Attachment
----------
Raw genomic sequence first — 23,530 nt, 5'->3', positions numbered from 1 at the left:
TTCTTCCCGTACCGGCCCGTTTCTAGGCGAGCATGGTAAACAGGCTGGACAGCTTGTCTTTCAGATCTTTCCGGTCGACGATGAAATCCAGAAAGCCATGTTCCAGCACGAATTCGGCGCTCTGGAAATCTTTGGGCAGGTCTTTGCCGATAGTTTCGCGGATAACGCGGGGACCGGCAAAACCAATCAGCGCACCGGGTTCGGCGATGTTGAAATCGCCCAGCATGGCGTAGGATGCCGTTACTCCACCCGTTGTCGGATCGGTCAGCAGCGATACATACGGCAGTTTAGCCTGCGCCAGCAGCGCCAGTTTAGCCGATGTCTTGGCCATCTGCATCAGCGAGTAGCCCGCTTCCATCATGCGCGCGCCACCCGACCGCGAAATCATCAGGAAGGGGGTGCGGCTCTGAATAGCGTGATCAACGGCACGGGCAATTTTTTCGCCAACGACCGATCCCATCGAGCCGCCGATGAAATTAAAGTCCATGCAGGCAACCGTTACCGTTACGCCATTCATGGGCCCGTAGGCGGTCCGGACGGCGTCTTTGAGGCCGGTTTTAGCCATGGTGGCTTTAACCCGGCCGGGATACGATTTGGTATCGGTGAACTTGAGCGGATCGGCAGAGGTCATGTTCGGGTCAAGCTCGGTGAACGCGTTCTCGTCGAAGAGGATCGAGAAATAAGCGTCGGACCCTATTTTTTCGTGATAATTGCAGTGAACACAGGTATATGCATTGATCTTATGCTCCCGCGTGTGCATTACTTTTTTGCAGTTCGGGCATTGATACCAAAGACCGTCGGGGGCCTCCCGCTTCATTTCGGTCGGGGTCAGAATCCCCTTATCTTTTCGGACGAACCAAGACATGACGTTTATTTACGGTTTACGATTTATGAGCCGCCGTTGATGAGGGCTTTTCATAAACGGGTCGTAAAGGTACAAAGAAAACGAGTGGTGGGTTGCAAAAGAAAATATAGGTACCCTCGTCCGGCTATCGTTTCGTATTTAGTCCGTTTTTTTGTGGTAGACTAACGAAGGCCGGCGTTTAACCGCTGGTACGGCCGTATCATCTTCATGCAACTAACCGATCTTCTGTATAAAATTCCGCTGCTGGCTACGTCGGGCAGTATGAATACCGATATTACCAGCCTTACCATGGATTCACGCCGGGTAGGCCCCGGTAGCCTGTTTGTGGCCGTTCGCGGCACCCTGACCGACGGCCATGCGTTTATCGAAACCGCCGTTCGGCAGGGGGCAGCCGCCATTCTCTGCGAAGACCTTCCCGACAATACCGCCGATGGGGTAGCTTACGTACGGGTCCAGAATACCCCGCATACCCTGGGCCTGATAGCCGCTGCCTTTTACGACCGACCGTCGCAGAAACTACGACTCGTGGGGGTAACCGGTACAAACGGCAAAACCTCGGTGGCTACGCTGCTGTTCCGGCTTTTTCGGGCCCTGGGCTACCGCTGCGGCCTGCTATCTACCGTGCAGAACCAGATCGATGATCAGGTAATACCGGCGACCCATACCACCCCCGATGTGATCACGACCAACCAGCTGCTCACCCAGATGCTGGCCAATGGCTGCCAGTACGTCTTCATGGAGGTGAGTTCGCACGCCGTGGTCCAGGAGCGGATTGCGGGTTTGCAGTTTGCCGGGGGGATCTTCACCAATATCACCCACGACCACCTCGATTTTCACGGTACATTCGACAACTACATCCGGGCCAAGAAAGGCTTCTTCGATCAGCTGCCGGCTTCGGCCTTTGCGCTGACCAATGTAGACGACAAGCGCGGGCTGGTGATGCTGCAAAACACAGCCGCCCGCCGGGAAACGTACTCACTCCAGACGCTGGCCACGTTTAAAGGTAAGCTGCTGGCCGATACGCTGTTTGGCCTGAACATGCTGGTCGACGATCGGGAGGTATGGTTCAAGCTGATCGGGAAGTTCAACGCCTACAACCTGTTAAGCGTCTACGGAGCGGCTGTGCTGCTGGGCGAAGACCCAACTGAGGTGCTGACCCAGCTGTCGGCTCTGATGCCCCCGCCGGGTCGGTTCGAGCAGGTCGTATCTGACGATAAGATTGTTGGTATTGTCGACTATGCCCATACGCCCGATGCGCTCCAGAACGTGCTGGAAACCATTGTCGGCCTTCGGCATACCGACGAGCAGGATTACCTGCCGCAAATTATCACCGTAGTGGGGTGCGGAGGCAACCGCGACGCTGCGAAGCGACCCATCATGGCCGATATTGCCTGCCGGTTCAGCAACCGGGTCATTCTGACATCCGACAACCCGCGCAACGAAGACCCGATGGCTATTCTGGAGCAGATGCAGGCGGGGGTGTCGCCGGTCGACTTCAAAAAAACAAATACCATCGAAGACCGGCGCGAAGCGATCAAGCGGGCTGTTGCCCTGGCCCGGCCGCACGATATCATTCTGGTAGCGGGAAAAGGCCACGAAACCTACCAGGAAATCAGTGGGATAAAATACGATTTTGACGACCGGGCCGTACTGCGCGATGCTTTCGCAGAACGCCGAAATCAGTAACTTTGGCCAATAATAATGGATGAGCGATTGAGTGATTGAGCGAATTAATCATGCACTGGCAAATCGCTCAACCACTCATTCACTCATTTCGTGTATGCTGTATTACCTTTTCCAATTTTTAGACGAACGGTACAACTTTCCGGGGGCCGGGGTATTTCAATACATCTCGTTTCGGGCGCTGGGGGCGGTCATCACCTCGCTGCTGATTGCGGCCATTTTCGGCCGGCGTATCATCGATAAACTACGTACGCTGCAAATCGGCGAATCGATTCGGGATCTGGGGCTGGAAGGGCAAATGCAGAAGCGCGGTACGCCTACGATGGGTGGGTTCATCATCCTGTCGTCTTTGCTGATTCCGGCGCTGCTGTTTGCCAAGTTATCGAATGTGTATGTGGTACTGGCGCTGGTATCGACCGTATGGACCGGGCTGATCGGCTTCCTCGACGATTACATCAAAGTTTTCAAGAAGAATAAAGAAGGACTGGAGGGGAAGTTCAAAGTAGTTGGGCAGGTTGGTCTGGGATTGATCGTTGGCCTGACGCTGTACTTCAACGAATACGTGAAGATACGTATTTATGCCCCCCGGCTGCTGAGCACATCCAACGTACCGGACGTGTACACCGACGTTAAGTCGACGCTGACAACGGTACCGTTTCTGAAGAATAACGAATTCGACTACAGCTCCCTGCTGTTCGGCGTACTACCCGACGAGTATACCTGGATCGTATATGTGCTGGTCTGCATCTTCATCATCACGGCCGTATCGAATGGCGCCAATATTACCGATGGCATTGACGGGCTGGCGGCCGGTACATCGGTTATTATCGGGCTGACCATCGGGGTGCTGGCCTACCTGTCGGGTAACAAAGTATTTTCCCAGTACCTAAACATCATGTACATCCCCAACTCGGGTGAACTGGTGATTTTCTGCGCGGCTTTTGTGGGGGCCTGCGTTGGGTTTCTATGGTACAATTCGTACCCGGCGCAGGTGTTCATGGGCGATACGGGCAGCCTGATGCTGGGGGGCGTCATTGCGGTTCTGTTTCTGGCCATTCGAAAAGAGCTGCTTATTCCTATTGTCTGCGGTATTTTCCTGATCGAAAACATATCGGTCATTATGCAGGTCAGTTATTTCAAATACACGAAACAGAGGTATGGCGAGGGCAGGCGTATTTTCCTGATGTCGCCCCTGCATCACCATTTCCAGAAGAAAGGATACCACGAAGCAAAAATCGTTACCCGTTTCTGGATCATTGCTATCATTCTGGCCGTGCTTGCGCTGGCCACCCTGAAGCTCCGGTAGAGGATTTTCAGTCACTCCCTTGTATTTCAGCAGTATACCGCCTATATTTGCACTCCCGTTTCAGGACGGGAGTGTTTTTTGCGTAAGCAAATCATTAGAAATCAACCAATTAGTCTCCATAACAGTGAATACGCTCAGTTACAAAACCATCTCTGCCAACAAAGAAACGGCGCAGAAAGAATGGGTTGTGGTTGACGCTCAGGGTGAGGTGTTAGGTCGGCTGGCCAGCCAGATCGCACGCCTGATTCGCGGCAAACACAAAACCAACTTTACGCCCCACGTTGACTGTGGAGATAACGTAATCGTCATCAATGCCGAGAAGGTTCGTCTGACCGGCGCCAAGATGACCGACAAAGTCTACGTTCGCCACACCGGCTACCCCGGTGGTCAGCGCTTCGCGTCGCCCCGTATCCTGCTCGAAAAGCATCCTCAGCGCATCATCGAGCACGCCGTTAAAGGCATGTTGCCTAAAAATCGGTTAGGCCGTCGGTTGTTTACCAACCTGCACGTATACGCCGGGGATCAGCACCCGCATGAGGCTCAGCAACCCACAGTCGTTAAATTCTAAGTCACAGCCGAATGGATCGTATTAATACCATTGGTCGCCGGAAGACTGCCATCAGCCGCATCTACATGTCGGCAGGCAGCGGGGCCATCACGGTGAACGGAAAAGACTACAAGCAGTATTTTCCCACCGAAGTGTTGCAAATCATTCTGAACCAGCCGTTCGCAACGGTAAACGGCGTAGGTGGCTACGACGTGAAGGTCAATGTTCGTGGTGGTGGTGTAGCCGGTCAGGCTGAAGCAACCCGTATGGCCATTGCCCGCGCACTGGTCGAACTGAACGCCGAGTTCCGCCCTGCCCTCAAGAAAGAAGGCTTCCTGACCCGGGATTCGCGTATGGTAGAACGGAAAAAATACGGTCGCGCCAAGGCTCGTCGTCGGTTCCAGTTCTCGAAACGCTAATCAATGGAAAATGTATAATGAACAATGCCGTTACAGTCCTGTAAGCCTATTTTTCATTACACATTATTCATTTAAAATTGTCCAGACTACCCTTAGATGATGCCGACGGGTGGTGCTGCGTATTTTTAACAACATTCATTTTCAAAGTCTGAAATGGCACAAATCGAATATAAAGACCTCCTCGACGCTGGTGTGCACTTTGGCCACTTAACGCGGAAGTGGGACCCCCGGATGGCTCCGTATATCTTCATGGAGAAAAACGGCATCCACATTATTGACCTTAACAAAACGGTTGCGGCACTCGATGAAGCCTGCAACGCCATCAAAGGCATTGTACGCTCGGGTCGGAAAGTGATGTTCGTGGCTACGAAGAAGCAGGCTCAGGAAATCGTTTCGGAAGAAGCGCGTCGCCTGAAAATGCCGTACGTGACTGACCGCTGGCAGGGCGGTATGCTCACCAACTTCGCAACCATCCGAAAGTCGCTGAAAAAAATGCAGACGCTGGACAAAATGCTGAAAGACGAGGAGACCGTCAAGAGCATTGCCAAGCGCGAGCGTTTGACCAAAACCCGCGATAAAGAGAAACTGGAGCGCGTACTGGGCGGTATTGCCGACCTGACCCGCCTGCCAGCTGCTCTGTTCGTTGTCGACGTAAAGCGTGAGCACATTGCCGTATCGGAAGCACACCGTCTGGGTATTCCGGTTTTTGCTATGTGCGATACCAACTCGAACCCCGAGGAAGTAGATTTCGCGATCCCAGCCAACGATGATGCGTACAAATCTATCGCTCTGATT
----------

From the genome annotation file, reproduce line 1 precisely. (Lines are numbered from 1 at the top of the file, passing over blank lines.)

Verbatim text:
Raw genomic sequence first — 23,530 nt, 5'->3', positions numbered from 1 at the left: